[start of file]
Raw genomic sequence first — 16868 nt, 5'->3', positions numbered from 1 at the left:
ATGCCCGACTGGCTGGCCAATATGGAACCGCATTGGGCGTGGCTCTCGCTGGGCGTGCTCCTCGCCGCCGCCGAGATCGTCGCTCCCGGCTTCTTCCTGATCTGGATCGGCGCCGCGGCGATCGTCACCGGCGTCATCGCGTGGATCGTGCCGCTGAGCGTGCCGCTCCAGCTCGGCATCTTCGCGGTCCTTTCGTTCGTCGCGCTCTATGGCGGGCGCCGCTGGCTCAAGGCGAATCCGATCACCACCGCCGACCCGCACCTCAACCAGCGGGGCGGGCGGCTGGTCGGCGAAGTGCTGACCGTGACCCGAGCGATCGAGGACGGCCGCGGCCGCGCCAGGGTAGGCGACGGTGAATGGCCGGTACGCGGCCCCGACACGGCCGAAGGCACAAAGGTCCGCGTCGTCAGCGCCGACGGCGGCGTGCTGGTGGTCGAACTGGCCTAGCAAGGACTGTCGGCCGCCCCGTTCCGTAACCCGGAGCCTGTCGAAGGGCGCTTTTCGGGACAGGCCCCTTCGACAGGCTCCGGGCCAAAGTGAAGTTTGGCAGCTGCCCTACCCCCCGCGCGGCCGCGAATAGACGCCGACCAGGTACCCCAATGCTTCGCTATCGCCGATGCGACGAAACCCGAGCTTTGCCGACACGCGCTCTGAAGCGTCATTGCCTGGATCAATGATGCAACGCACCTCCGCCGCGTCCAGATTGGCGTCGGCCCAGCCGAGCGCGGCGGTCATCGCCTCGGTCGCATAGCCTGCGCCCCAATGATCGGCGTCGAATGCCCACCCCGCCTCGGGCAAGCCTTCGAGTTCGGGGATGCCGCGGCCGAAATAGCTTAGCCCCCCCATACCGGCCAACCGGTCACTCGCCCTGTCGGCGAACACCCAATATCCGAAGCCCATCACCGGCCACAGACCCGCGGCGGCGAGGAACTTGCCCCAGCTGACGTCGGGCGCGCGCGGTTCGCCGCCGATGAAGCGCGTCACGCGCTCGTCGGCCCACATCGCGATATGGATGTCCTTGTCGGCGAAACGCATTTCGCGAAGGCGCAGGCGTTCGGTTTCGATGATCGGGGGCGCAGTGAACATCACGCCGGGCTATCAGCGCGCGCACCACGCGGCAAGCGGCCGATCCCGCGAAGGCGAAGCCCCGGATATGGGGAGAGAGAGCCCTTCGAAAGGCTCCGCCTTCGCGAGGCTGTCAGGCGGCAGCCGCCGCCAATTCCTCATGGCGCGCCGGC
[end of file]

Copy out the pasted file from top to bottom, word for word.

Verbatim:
Raw genomic sequence first — 16868 nt, 5'->3', positions numbered from 1 at the left:
ATGCCCGACTGGCTGGCCAATATGGAACCGCATTGGGCGTGGCTCTCGCTGGGCGTGCTCCTCGCCGCCGCCGAGATCGTCGCTCCCGGCTTCTTCCTGATCTGGATCGGCGCCGCGGCGATCGTCACCGGCGTCATCGCGTGGATCGTGCCGCTGAGCGTGCCGCTCCAGCTCGGCATCTTCGCGGTCCTTTCGTTCGTCGCGCTCTATGGCGGGCGCCGCTGGCTCAAGGCGAATCCGATCACCACCGCCGACCCGCACCTCAACCAGCGGGGCGGGCGGCTGGTCGGCGAAGTGCTGACCGTGACCCGAGCGATCGAGGACGGCCGCGGCCGCGCCAGGGTAGGCGACGGTGAATGGCCGGTACGCGGCCCCGACACGGCCGAAGGCACAAAGGTCCGCGTCGTCAGCGCCGACGGCGGCGTGCTGGTGGTCGAACTGGCCTAGCAAGGACTGTCGGCCGCCCCGTTCCGTAACCCGGAGCCTGTCGAAGGGCGCTTTTCGGGACAGGCCCCTTCGACAGGCTCCGGGCCAAAGTGAAGTTTGGCAGCTGCCCTACCCCCCGCGCGGCCGCGAATAGACGCCGACCAGGTACCCCAATGCTTCGCTATCGCCGATGCGACGAAACCCGAGCTTTGCCGACACGCGCTCTGAAGCGTCATTGCCTGGATCAATGATGCAACGCACCTCCGCCGCGTCCAGATTGGCGTCGGCCCAGCCGAGCGCGGCGGTCATCGCCTCGGTCGCATAGCCTGCGCCCCAATGATCGGCGTCGAATGCCCACCCCGCCTCGGGCAAGCCTTCGAGTTCGGGGATGCCGCGGCCGAAATAGCTTAGCCCCCCCATACCGGCCAACCGGTCACTCGCCCTGTCGGCGAACACCCAATATCCGAAGCCCATCACCGGCCACAGACCCGCGGCGGCGAGGAACTTGCCCCAGCTGACGTCGGGCGCGCGCGGTTCGCCGCCGATGAAGCGCGTCACGCGCTCGTCGGCCCACATCGCGATATGGATGTCCTTGTCGGCGAAACGCATTTCGCGAAGGCGCAGGCGTTCGGTTTCGATGATCGGGGGCGCAGTGAACATCACGCCGGGCTATCAGCGCGCGCACCACGCGGCAAGCGGCCGATCCCGCGAAGGCGAAGCCCCGGATATGGGGAGAGAGAGCCCTTCGAAAGGCTCCGCCTTCGCGAGGCTGTCAGGCGGCAGCCGCCGCCAATTCCTCATGGCGCGCCGGC